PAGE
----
Process Synchronization in OS

Process synchronization in operating systems refers to the coordination of multiple processes to ensure orderly and efficient execution, particularly when they share resources or data. It aims to prevent issues like race conditions, where the outcome of operations depends on the order of execution.

  1. Mutual Exclusion: Ensures that only one process can access a shared resource at a time, preventing conflicts. Techniques like locks, semaphores, and mutexes are used to implement mutual exclusion.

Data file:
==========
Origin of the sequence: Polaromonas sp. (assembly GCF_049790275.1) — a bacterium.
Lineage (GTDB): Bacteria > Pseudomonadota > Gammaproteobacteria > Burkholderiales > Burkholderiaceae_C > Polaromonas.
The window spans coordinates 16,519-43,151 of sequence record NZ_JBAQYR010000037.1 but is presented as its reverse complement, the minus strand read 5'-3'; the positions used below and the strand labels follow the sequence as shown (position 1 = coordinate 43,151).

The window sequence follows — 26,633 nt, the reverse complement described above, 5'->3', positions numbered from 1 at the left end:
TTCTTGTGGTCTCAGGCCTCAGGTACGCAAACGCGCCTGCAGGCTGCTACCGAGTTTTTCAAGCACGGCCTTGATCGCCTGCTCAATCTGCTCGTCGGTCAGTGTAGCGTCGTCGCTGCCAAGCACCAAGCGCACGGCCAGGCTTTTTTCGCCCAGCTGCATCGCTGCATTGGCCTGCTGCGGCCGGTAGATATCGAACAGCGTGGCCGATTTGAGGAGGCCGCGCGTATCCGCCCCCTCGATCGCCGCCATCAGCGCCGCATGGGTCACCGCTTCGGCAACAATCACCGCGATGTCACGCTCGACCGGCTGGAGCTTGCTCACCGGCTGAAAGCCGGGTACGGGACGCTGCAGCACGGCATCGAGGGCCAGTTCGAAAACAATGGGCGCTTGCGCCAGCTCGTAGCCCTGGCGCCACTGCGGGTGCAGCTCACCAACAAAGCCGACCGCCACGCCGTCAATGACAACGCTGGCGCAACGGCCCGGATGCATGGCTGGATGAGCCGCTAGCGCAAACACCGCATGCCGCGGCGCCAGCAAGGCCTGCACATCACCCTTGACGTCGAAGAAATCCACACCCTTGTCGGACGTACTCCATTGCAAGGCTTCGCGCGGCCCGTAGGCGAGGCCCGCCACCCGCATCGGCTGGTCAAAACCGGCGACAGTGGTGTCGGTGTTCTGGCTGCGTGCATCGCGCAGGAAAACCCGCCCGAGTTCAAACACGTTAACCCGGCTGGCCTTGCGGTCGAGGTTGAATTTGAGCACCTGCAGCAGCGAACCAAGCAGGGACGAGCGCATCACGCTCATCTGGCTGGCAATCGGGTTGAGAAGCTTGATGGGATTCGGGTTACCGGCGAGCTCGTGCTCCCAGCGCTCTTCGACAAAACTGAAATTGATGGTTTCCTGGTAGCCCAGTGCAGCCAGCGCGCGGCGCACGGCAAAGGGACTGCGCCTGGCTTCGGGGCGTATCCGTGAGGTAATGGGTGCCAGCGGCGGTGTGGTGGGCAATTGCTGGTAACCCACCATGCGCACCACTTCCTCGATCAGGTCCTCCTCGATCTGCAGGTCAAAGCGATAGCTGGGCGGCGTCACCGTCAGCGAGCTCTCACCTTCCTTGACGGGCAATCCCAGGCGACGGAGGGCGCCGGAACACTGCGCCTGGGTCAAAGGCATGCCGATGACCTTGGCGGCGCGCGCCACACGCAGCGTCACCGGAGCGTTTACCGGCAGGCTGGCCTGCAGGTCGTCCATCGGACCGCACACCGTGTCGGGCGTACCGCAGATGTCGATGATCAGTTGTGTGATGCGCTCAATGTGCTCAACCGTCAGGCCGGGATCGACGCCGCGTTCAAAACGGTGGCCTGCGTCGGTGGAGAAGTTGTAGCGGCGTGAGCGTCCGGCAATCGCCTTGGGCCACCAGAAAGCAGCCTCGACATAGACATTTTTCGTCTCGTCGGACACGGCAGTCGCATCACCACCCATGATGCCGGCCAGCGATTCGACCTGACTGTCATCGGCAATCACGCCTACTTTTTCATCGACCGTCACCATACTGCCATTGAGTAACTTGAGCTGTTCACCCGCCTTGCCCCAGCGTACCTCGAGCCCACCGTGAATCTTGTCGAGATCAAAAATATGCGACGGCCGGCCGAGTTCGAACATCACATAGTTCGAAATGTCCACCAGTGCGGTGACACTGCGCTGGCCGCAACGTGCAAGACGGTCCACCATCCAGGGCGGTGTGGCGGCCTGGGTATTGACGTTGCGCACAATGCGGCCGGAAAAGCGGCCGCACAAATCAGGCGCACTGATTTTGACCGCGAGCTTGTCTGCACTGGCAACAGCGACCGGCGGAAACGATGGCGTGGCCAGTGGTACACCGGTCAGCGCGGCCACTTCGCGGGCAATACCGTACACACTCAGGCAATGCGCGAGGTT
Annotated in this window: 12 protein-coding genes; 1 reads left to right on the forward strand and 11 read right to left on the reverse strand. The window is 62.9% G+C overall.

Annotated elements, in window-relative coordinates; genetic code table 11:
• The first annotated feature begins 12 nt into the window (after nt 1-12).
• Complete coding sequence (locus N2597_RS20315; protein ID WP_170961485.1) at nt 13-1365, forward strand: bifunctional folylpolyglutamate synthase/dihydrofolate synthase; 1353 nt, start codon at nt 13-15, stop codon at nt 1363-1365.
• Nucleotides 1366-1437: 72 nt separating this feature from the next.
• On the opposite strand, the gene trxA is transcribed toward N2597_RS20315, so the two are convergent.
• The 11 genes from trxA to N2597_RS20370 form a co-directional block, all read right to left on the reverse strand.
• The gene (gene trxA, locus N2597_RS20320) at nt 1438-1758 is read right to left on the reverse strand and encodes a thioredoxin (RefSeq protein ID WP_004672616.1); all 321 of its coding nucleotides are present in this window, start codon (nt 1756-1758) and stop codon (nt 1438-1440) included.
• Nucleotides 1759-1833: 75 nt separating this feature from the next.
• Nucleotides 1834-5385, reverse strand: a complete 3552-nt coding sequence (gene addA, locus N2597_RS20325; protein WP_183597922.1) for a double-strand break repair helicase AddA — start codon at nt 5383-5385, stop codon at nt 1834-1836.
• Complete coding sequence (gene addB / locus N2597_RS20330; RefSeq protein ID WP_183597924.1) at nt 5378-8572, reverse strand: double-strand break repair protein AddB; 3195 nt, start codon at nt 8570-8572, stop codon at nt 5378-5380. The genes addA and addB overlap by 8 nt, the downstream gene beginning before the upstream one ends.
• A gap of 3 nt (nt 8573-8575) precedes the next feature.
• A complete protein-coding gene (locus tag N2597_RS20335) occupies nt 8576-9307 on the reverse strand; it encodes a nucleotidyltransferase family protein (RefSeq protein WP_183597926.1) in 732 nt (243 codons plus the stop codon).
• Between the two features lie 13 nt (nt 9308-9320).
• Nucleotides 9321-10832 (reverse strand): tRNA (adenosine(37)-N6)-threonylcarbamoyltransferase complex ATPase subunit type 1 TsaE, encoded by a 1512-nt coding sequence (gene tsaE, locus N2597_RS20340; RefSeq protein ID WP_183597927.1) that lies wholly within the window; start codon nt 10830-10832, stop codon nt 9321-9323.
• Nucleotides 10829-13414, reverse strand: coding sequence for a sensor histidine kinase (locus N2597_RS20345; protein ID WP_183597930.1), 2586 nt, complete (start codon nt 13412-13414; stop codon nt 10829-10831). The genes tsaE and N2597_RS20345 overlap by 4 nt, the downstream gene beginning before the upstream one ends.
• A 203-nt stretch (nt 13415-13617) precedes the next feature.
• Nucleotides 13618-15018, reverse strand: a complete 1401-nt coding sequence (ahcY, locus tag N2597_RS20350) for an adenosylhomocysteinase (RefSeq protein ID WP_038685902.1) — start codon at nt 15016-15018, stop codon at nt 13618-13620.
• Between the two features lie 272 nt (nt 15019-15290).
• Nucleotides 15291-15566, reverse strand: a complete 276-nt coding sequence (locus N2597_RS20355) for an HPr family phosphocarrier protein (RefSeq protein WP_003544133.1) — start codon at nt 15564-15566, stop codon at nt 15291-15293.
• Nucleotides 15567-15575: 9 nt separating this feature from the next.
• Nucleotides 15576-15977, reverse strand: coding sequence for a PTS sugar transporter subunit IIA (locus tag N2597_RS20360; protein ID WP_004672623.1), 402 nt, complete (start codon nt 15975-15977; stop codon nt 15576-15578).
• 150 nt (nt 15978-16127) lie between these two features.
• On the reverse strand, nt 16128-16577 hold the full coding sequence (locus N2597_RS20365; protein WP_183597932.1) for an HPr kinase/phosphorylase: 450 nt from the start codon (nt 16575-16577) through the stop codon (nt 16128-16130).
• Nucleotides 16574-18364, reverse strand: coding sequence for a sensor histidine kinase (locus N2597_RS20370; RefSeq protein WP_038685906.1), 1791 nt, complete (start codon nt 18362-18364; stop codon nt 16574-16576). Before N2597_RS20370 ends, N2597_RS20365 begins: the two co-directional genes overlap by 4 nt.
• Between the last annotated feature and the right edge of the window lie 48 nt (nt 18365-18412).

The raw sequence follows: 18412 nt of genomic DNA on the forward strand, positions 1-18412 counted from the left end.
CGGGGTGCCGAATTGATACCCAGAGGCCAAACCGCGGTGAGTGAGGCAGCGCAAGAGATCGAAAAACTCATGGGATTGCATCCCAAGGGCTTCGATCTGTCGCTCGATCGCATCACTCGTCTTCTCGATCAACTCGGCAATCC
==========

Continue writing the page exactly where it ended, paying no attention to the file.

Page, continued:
2. Deadlock Prevention: Strategies to avoid situations where processes are indefinitely blocked because each is waiting for a resource held by another.

  3. Semaphore: A synchronization primitive that allows control over access to shared resources by maintaining a counter to indicate availability.

  4. Monitor: A high-level synchronization mechanism that encapsulates shared data and the operations that access it, ensuring mutual exclusion and condition synchronization.

Effective process synchronization enhances system stability, efficiency, and fairness by managing access to shared resources and coordinating process interactions.